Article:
IOWA CITY, Iowa — So what does Iowa do for an encore?
After pulling off one of the biggest upsets in program history over No. 3 Michigan last week, Iowa heads to Illinois in search of its seventh win of the season on Saturday (noon ET, BTN).
The Hawkeyes outlasted the Fighting Illini in a tough, physical 29-20 victory last season. What will the 2016 matchup between border rivals look like? Let’s investigate.
When Iowa has the ball
Iowa knows what it wants to do. Illinois knows what Iowa wants to do. The fans on both sides probably know what Iowa wants to do.
The Hawkeyes will look to exploit an Illinois defense that allows 209.7 rushing yards per game. The Iowa offensive line comes in full of confidence after producing a 100-yard rusher against one of the stingiest defenses in the country last week. Akrum Wadley is the heart of the offense. The Hawkeyes goes as he goes, and he’s topped the century mark in three of his last five games thanks to moves like this.
Despite the rushing success, the Hawkeyes often struggles to get out of neutral. They average 17.4 points in league games. The passing game can be non-existent. The easiest way for the Fighting Illini to disrupt the Hawkeyes is if defensive ends Dawuane Smoot and Carroll Phillips get into the backfield.
Phillips leads the Big Ten with 17 tackles for loss and eight sacks. Smoot is a potential first-round NFL draft pick and nearly won the game for Illinois last year with his pass rush. Stopping the Illinois defensive ends is one of the biggest priorities this weekend.
When Illinois has the ball
The Illinois offense is a lot like the Iowa offense. Getting to the end zone can be a chore for both teams. Five times the Fighting Illini scored 17 points or less this season.
Illinois strives for balance but is better at rushing the football. The top three running backs, Kendrick Foster, Reggie Corbin and Ke’Shawn Vaughn, average at least 5.0 yards per carry.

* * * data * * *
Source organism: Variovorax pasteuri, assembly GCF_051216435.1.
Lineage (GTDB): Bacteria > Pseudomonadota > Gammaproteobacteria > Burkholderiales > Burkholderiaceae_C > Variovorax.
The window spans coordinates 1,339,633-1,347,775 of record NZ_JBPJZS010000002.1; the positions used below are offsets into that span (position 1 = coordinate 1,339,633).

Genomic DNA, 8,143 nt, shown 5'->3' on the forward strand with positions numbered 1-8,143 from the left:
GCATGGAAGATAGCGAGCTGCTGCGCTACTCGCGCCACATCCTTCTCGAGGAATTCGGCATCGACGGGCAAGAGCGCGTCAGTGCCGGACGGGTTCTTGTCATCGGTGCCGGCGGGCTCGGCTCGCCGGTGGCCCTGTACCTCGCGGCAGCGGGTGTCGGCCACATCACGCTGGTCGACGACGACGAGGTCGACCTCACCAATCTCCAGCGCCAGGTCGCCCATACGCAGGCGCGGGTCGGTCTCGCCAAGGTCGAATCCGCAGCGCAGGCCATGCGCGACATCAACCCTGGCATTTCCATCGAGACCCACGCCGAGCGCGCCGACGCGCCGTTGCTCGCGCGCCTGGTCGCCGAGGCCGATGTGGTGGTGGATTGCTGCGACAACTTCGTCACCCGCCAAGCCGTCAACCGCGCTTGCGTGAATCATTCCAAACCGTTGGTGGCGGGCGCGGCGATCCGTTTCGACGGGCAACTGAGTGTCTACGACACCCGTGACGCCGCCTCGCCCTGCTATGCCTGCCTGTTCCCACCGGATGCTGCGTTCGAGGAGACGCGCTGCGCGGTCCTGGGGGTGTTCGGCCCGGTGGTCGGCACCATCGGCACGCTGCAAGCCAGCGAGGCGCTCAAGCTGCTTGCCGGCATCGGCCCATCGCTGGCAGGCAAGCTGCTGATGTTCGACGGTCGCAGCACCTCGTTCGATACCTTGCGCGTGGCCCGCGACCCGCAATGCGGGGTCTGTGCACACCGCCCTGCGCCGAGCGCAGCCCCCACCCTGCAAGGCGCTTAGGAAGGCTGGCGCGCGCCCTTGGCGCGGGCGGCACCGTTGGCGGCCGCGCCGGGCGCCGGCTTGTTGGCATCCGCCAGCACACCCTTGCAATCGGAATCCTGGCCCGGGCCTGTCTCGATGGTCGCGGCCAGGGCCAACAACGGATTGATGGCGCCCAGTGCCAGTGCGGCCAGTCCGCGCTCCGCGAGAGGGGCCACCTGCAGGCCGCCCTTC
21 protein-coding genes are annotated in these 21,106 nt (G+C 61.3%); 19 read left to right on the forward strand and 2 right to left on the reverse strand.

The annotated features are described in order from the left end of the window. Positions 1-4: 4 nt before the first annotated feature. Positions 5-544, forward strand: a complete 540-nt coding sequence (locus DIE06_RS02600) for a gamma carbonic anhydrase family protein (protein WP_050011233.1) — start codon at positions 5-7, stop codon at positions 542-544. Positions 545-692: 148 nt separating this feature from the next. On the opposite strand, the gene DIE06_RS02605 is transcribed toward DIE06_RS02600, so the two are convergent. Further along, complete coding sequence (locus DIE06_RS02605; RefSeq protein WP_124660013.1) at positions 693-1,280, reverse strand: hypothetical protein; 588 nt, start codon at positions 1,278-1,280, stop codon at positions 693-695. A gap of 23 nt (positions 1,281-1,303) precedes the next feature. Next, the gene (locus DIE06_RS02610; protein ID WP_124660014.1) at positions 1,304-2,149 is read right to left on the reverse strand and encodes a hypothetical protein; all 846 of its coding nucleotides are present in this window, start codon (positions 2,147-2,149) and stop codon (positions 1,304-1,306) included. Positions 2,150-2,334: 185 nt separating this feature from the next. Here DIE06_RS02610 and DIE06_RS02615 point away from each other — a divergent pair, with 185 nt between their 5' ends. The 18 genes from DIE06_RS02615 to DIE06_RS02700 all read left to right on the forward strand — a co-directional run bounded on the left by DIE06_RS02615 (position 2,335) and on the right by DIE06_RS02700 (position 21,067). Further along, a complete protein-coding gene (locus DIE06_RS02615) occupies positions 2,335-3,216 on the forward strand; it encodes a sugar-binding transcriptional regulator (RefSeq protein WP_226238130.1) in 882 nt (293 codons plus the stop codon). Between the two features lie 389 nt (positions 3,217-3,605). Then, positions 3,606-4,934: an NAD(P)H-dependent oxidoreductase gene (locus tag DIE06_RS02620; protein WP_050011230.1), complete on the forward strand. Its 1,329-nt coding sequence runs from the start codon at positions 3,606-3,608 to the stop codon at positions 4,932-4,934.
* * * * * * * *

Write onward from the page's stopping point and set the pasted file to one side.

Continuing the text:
The Iowa defense is coming off its best performance of the year, holding Michigan to 201 total yards. The Hawkeyes will need a strong game from Jaleel Johnson, and the rest of the defensive tackles, against this rushing attack.
Illinois is starting quarterback Wes Lunt, who returns after missing a large portion of the season with a back injury. He’s completed 58.4 percent of his passes for 862 yards, six touchdowns and one interception in six games. Don’t be surprised to see Lunt test Iowa true freshman cornerback Manny Rugamba, who is making his second career start.
The third phase of the game isn’t a strength for Illinois. The Fighting Illini are 12th or worse in the Big Ten in punt return, kickoff return and kickoff coverage. Kicker Chase McLaughlin is 12 of 16 on field goals, including 5 of 8 beyond 40 yards.
Iowa kicker Keith Duncan made the biggest field goal of his life to seal the 14-13 win over Michigan last week. Special teams is a strength for Iowa. The Hawkeyes hold a significant advantage here.
One coach went to a Rose Bowl. One coach won a Super Bowl. One coach twice was a co-Big Ten champion. One coach won three NFC North division titles.
Iowa coach Kirk Ferentz and Illinois coach Lovie Smith are respected in their profession. Ferentz made his head coaching name in the Big Ten. Smith, in his first season at Illinois, did so in the NFL. The advantage here goes with the coach who isn’t starting a program rebuild.
This is a lot like the Purdue game for the Hawkeyes. Running the football and a few defensive stops is all it may take for a victory. Illinois likely needs a low scoring game where it’s defense, especially the defensive ends, keeps the Iowa offensive line from establishing dominance. Illinois is capable of the big play with Lunt and the running backs. Will there be a letdown for Iowa after the Michigan win? The answer here says no.
Bobby La Gesse’s prediction: Iowa 20, Illinois 10
Scott Dochterman’s prediction: Iowa 23, Illinois 13